Quite an interesting holiday invitation came my way last year. Some of our editors, who were outlining story ideas for this issue, asked me to write about how I decorate my home for the Christmas season. As you can imagine, I was delighted by their request but a little apprehensive. Would I be able to think of something that you'd want to try? Could I make my own place look as good as the beautiful homes we always feature? I wasn't at all sure, but a few garden items and fresh greenery helped me face the challenge.
Each December, I decorate my rooms a little differently, and this time I decided to rethink a few familiar ideas. I remembered seeing an unusual wreath that was not open in the center, but solid, like a medallion. It seemed a perfect concept to develop for these photographs. A pair of unique-looking Christmas trees would also be ideal, because they could be used to create symmetry in many ways. I searched for tall iron topiary forms to provide bases for evergreen foliage but could not find suitable shapes. Then I thought of tomato cages, those inexpensive wire contraptions that keep tomato plants from toppling over. A stack of them arranged in nice garden urns would give a cone-shaped form and the height needed.
Because the sunroom receives the best light in my house and consequently photographs well, I decided to place the decorations there. An Irish pine dresser is the largest piece in the room, and it holds many important keepsakes from family and longtime friends. I loved the idea of indirectly making all those sentimental favorites a part of both the decorations and this article.
So I bedecked the old piece with velvet ribbon and a thick garland of fresh greenery. In the center I hung my version of the medallion wreath, made simply by attaching circles of dried pomegranates, artichokes, and other natural materials to a large plastic disk with a glue gun (see instructions below). An evergreen wreath gave it a background of lush greenery.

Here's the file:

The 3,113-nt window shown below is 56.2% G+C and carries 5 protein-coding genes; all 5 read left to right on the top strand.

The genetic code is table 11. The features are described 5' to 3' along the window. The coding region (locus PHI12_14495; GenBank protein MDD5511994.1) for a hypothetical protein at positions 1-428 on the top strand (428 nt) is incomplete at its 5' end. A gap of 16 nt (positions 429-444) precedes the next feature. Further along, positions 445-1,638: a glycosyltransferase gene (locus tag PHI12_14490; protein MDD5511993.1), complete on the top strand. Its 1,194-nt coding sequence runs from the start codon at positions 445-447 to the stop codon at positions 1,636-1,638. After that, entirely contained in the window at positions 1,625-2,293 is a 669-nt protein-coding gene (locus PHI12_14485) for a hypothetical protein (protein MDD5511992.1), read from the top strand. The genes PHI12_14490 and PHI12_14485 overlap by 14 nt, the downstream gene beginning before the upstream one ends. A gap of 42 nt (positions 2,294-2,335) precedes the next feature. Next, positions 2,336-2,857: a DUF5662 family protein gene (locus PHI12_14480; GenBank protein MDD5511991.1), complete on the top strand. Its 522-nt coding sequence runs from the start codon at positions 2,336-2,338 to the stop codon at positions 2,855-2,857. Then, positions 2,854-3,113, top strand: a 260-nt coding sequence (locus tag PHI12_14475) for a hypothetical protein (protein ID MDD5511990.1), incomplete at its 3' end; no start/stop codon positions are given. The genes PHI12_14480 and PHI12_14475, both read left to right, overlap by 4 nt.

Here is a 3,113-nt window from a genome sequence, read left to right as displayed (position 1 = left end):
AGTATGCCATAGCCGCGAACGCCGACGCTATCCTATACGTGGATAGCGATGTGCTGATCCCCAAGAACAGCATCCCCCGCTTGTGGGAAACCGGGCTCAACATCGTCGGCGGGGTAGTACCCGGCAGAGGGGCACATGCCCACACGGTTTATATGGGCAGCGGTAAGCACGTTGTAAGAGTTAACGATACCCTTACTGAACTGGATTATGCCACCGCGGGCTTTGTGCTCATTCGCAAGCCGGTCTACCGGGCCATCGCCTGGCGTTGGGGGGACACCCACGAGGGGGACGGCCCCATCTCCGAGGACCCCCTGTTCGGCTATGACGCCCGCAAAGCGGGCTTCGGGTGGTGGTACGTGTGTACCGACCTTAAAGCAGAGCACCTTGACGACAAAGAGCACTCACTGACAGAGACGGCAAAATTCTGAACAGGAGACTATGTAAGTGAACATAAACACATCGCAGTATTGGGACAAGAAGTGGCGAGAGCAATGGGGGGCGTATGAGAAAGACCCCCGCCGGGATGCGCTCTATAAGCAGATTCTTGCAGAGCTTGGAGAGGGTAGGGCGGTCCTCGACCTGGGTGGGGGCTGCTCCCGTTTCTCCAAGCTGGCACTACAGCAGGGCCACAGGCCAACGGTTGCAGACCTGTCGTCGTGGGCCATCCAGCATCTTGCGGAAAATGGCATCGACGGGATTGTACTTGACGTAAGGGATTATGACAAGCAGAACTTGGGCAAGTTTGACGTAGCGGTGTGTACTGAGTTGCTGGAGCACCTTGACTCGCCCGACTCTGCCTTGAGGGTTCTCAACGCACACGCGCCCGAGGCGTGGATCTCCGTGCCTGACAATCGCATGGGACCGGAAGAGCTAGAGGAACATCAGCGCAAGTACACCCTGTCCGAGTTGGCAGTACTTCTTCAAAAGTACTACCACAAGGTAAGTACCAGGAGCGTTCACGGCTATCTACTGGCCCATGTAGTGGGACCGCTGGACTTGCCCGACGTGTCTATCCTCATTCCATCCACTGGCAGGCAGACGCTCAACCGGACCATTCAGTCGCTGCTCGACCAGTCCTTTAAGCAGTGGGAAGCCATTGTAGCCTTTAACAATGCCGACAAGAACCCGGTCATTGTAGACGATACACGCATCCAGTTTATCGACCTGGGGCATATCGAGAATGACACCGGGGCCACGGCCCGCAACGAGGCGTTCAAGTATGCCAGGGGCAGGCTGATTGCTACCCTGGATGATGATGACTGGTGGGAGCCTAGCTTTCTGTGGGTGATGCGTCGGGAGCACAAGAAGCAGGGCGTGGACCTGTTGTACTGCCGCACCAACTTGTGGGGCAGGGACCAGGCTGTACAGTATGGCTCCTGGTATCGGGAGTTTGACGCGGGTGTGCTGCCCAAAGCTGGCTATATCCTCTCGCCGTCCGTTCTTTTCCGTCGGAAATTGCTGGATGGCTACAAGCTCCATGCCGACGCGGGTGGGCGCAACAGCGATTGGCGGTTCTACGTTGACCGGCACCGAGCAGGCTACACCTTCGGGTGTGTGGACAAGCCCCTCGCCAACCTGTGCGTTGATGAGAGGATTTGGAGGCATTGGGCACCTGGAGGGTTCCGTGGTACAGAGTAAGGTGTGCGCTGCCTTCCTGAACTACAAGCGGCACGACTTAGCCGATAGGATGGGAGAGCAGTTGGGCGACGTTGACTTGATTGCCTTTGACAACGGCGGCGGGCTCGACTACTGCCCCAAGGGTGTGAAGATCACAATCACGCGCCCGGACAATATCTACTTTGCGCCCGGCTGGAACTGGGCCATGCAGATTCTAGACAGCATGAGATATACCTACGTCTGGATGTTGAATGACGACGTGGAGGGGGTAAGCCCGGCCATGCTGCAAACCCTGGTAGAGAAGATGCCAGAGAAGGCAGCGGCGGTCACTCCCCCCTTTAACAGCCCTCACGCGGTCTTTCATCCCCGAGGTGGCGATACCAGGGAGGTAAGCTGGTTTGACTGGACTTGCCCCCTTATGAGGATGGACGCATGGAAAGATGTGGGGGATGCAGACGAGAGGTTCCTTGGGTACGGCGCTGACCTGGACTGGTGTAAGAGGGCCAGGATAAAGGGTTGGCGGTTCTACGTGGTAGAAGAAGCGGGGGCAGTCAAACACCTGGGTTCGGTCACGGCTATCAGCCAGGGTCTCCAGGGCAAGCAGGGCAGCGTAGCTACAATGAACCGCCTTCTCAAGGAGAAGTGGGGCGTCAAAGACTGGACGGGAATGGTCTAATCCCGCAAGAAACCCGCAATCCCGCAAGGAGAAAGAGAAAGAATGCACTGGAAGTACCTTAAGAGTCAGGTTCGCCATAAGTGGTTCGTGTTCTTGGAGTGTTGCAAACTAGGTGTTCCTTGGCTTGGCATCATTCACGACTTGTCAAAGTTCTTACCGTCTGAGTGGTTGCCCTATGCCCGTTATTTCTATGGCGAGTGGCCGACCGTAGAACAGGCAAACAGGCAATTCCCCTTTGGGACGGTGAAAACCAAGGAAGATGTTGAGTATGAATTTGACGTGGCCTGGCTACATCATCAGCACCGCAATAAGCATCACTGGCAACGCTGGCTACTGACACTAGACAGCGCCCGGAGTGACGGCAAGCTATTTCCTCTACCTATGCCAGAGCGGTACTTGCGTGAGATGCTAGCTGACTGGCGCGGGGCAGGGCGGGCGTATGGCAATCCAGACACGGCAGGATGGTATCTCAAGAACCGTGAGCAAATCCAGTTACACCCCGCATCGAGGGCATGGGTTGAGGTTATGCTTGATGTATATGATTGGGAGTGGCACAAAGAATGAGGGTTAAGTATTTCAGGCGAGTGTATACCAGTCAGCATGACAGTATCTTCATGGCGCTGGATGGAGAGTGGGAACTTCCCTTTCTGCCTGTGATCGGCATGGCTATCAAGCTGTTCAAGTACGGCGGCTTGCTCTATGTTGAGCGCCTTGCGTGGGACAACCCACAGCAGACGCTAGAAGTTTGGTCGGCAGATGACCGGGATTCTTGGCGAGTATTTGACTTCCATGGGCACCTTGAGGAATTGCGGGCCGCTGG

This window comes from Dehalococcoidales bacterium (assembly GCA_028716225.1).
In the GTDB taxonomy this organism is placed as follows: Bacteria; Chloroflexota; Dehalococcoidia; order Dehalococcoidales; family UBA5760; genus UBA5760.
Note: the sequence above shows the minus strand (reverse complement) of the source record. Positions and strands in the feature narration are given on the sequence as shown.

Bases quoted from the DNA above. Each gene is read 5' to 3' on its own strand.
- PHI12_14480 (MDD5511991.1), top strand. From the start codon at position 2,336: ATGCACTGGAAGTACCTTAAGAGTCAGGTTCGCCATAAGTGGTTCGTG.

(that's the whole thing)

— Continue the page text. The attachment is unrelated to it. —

I spiraled garlands loosely around the tomato cage topiaries and then placed twinkling lights, wire-edged ribbon, and dried pomegranates and artichokes in the foliage. It took a while to get everything just right, but the final effect was quite dramatic. Senior Homes Photographer Jean Allsopp devoted a whole day to the fabulous images you see here. I love how she captured the warm, cozy glow that gives the room an old-fashioned look.
It was great fun to experiment with these ideas, and a few variations are already beginning to come to mind for next year. But this December, the decorations I'm planning in advance of a little party will be much easier, thanks to last year's dress rehearsal.TOMATO CAGE TOPIARIES
- 12 to 15 tomato cages for each topiary
- duct tape
- garden urns
- evergreen garland
- florist wire
- cuttings of greenery (such as pine, fir, balsam, and cedar)
- tree lights
- wide ribbon
- dried pomegranates and artichokes
- plastic spill guard
- marking pen
- green spray paint
- glue gun and glue sticks
- dried pomegranates
- dried artichokes (large and small)
- pepperberries with stems
- green sheet moss
- drill and drill bits
- florist wire
- evergreen wreath
- small pinecones
"From My House to Yours" is from the December 2002 issue of Southern Living.